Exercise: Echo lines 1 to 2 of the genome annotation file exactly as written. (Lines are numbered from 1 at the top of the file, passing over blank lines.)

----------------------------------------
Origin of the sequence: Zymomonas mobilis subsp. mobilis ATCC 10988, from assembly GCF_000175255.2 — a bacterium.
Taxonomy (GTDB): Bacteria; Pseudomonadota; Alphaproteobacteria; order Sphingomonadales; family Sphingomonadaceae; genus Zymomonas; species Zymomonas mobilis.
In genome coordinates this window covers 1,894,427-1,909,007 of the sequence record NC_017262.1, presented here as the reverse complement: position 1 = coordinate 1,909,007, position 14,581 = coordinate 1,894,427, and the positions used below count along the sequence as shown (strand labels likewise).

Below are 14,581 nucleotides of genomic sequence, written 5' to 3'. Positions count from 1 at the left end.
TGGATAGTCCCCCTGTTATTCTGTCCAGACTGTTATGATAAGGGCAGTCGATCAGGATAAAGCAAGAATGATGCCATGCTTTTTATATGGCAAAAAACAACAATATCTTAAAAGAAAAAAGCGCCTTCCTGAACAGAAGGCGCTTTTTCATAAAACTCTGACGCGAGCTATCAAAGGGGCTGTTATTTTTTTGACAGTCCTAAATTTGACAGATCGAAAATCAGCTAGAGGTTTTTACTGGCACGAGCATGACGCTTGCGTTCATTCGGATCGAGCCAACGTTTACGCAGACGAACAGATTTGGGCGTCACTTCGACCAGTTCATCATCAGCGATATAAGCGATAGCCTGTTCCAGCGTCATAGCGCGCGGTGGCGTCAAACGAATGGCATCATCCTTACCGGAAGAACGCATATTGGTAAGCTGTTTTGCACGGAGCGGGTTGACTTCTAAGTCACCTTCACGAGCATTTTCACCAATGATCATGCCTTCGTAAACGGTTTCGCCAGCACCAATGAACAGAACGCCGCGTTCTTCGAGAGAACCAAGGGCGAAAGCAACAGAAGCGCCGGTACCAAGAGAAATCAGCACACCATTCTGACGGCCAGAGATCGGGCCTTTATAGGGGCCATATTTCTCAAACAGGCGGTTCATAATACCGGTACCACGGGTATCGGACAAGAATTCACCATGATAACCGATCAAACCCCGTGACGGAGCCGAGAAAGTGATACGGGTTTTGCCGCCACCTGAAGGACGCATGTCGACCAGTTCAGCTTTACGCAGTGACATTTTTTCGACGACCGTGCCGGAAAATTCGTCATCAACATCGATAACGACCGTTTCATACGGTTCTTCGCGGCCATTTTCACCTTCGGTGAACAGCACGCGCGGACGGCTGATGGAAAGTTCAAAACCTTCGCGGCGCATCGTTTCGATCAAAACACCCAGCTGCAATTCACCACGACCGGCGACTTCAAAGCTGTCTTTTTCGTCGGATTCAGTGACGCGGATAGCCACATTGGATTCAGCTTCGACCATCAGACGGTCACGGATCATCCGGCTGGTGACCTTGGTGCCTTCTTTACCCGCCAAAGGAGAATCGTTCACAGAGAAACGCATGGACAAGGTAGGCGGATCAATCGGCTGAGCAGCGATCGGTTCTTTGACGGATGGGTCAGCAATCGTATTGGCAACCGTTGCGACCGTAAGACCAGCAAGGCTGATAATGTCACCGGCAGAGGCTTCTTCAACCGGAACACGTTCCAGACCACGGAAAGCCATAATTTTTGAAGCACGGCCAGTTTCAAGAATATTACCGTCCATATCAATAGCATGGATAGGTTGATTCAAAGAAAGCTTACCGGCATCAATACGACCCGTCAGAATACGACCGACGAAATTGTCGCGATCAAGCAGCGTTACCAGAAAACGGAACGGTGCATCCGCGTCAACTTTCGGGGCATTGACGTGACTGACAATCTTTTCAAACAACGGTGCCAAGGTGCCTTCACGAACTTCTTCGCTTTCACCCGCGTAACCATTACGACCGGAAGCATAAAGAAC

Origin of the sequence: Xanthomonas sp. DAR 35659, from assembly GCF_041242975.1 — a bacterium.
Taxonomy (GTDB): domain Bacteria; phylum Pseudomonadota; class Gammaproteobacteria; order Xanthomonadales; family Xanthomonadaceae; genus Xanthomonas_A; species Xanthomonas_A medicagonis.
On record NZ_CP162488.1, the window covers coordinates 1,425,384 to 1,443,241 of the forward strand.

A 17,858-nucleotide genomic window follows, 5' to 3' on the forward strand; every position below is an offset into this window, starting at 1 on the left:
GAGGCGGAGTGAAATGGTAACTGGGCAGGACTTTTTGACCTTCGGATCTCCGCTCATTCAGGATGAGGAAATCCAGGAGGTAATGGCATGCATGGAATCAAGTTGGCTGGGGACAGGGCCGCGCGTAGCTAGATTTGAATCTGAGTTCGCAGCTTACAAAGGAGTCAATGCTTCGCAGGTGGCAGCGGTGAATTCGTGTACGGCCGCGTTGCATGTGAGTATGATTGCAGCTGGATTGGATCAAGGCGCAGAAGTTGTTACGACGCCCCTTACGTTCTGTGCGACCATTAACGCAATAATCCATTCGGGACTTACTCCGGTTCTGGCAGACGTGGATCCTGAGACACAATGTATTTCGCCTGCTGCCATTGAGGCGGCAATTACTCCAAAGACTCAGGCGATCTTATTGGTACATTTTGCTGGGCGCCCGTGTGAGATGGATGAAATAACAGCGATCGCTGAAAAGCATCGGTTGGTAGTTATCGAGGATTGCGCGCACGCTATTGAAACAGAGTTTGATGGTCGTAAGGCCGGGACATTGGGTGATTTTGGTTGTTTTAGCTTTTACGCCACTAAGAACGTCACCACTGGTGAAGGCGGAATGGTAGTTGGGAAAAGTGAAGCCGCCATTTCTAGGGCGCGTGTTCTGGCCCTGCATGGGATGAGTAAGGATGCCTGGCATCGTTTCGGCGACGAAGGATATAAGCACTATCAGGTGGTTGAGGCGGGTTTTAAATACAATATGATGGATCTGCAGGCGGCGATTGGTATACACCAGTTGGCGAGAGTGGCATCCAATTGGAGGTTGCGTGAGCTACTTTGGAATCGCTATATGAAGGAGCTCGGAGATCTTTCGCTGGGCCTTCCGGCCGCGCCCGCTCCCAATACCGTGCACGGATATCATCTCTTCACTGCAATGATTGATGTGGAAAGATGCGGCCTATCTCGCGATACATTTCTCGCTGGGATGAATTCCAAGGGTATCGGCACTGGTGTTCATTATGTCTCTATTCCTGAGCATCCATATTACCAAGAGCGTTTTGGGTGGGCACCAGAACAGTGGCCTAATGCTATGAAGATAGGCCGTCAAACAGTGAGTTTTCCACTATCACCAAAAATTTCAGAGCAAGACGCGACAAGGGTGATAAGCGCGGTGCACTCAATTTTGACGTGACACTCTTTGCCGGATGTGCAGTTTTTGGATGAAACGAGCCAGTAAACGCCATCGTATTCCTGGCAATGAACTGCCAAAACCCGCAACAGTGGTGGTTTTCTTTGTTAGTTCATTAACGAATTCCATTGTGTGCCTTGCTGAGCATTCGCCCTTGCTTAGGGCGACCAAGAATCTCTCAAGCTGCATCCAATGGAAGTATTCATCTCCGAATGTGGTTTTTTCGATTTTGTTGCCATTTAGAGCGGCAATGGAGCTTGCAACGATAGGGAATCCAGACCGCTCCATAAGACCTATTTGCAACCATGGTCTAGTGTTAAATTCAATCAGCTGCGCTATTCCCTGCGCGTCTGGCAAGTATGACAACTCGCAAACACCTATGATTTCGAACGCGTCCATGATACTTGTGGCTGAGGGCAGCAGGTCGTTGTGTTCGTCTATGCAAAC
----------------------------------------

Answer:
Origin of the sequence: Zymomonas mobilis subsp. mobilis ATCC 10988, from assembly GCF_000175255.2 — a bacterium.
Taxonomy (GTDB): Bacteria; Pseudomonadota; Alphaproteobacteria; order Sphingomonadales; family Sphingomonadaceae; genus Zymomonas; species Zymomonas mobilis.